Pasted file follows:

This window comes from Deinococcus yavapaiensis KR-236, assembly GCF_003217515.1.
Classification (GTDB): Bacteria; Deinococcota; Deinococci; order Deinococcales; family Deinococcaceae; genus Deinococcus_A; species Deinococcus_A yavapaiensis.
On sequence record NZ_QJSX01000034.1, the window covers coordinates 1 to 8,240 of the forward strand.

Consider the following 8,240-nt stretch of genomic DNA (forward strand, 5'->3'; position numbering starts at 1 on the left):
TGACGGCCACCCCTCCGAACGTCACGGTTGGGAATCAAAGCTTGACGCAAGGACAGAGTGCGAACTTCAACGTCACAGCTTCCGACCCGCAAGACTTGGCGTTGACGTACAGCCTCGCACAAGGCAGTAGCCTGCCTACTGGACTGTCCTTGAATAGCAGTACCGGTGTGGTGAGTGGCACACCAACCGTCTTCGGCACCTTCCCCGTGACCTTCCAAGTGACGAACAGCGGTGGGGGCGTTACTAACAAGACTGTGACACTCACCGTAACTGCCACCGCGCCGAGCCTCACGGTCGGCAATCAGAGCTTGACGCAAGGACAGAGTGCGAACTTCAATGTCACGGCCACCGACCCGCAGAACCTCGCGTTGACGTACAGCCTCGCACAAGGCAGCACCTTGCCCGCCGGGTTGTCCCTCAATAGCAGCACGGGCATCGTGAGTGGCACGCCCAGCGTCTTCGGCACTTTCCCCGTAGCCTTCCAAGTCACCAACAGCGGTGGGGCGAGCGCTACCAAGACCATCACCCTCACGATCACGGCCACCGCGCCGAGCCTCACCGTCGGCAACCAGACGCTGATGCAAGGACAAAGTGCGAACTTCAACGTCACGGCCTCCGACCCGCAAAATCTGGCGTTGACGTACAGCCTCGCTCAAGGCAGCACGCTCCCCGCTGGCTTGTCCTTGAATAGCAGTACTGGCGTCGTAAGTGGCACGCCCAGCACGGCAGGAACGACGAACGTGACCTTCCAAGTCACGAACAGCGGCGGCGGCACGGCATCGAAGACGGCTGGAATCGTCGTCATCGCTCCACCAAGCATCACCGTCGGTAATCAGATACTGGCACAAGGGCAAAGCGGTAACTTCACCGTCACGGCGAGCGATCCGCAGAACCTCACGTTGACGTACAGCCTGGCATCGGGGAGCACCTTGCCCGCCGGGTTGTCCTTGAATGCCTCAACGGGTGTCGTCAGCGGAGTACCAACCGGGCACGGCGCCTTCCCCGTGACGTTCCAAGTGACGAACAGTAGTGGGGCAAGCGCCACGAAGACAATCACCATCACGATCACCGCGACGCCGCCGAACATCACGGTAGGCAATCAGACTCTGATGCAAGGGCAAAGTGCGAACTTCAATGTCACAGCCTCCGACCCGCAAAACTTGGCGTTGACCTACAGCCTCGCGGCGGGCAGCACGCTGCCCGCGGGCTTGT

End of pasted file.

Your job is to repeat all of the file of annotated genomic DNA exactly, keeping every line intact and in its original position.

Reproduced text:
This window comes from Deinococcus yavapaiensis KR-236, assembly GCF_003217515.1.
Classification (GTDB): Bacteria; Deinococcota; Deinococci; order Deinococcales; family Deinococcaceae; genus Deinococcus_A; species Deinococcus_A yavapaiensis.
On sequence record NZ_QJSX01000034.1, the window covers coordinates 1 to 8,240 of the forward strand.

Consider the following 8,240-nt stretch of genomic DNA (forward strand, 5'->3'; position numbering starts at 1 on the left):
TGACGGCCACCCCTCCGAACGTCACGGTTGGGAATCAAAGCTTGACGCAAGGACAGAGTGCGAACTTCAACGTCACAGCTTCCGACCCGCAAGACTTGGCGTTGACGTACAGCCTCGCACAAGGCAGTAGCCTGCCTACTGGACTGTCCTTGAATAGCAGTACCGGTGTGGTGAGTGGCACACCAACCGTCTTCGGCACCTTCCCCGTGACCTTCCAAGTGACGAACAGCGGTGGGGGCGTTACTAACAAGACTGTGACACTCACCGTAACTGCCACCGCGCCGAGCCTCACGGTCGGCAATCAGAGCTTGACGCAAGGACAGAGTGCGAACTTCAATGTCACGGCCACCGACCCGCAGAACCTCGCGTTGACGTACAGCCTCGCACAAGGCAGCACCTTGCCCGCCGGGTTGTCCCTCAATAGCAGCACGGGCATCGTGAGTGGCACGCCCAGCGTCTTCGGCACTTTCCCCGTAGCCTTCCAAGTCACCAACAGCGGTGGGGCGAGCGCTACCAAGACCATCACCCTCACGATCACGGCCACCGCGCCGAGCCTCACCGTCGGCAACCAGACGCTGATGCAAGGACAAAGTGCGAACTTCAACGTCACGGCCTCCGACCCGCAAAATCTGGCGTTGACGTACAGCCTCGCTCAAGGCAGCACGCTCCCCGCTGGCTTGTCCTTGAATAGCAGTACTGGCGTCGTAAGTGGCACGCCCAGCACGGCAGGAACGACGAACGTGACCTTCCAAGTCACGAACAGCGGCGGCGGCACGGCATCGAAGACGGCTGGAATCGTCGTCATCGCTCCACCAAGCATCACCGTCGGTAATCAGATACTGGCACAAGGGCAAAGCGGTAACTTCACCGTCACGGCGAGCGATCCGCAGAACCTCACGTTGACGTACAGCCTGGCATCGGGGAGCACCTTGCCCGCCGGGTTGTCCTTGAATGCCTCAACGGGTGTCGTCAGCGGAGTACCAACCGGGCACGGCGCCTTCCCCGTGACGTTCCAAGTGACGAACAGTAGTGGGGCAAGCGCCACGAAGACAATCACCATCACGATCACCGCGACGCCGCCGAACATCACGGTAGGCAATCAGACTCTGATGCAAGGGCAAAGTGCGAACTTCAATGTCACAGCCTCCGACCCGCAAAACTTGGCGTTGACCTACAGCCTCGCGGCGGGCAGCACGCTGCCCGCGGGCTTGT